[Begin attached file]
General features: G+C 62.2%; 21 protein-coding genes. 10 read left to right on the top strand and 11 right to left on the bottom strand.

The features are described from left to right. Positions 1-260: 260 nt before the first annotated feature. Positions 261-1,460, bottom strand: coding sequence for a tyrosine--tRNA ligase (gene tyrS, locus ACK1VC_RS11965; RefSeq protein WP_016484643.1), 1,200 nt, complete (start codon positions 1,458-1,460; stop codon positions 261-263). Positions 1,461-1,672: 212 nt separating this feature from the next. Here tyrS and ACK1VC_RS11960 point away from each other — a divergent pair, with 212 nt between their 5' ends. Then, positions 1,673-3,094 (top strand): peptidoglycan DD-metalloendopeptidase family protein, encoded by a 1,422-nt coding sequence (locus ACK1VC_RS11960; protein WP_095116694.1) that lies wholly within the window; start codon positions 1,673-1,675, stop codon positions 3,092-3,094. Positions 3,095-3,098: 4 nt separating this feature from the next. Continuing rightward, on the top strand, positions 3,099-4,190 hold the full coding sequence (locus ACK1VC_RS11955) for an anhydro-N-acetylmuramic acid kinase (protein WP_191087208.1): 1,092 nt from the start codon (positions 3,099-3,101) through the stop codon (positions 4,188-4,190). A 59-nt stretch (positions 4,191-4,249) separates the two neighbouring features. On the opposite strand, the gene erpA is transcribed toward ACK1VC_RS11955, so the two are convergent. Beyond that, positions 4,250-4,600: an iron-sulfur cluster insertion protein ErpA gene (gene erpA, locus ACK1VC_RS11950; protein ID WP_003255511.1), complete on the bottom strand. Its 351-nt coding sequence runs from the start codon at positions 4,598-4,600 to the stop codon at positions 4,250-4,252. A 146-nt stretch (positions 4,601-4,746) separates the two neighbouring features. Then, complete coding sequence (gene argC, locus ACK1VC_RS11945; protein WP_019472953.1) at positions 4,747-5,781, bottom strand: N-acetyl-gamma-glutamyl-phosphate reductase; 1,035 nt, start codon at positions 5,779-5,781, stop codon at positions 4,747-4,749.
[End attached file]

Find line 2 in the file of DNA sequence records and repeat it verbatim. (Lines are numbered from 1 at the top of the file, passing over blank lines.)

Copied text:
The features are described from left to right. Positions 1-260: 260 nt before the first annotated feature. Positions 261-1,460, bottom strand: coding sequence for a tyrosine--tRNA ligase (gene tyrS, locus ACK1VC_RS11965; RefSeq protein WP_016484643.1), 1,200 nt, complete (start codon positions 1,458-1,460; stop codon positions 261-263). Positions 1,461-1,672: 212 nt separating this feature from the next. Here tyrS and ACK1VC_RS11960 point away from each other — a divergent pair, with 212 nt between their 5' ends. Then, positions 1,673-3,094 (top strand): peptidoglycan DD-metalloendopeptidase family protein, encoded by a 1,422-nt coding sequence (locus ACK1VC_RS11960; protein WP_095116694.1) that lies wholly within the window; start codon positions 1,673-1,675, stop codon positions 3,092-3,094. Positions 3,095-3,098: 4 nt separating this feature from the next. Continuing rightward, on the top strand, positions 3,099-4,190 hold the full coding sequence (locus ACK1VC_RS11955) for an anhydro-N-acetylmuramic acid kinase (protein WP_191087208.1): 1,092 nt from the start codon (positions 3,099-3,101) through the stop codon (positions 4,188-4,190). A 59-nt stretch (positions 4,191-4,249) separates the two neighbouring features. On the opposite strand, the gene erpA is transcribed toward ACK1VC_RS11955, so the two are convergent. Beyond that, positions 4,250-4,600: an iron-sulfur cluster insertion protein ErpA gene (gene erpA, locus ACK1VC_RS11950; protein ID WP_003255511.1), complete on the bottom strand. Its 351-nt coding sequence runs from the start codon at positions 4,598-4,600 to the stop codon at positions 4,250-4,252. A 146-nt stretch (positions 4,601-4,746) separates the two neighbouring features. Then, complete coding sequence (gene argC, locus ACK1VC_RS11945; protein WP_019472953.1) at positions 4,747-5,781, bottom strand: N-acetyl-gamma-glutamyl-phosphate reductase; 1,035 nt, start codon at positions 5,779-5,781, stop codon at positions 4,747-4,749.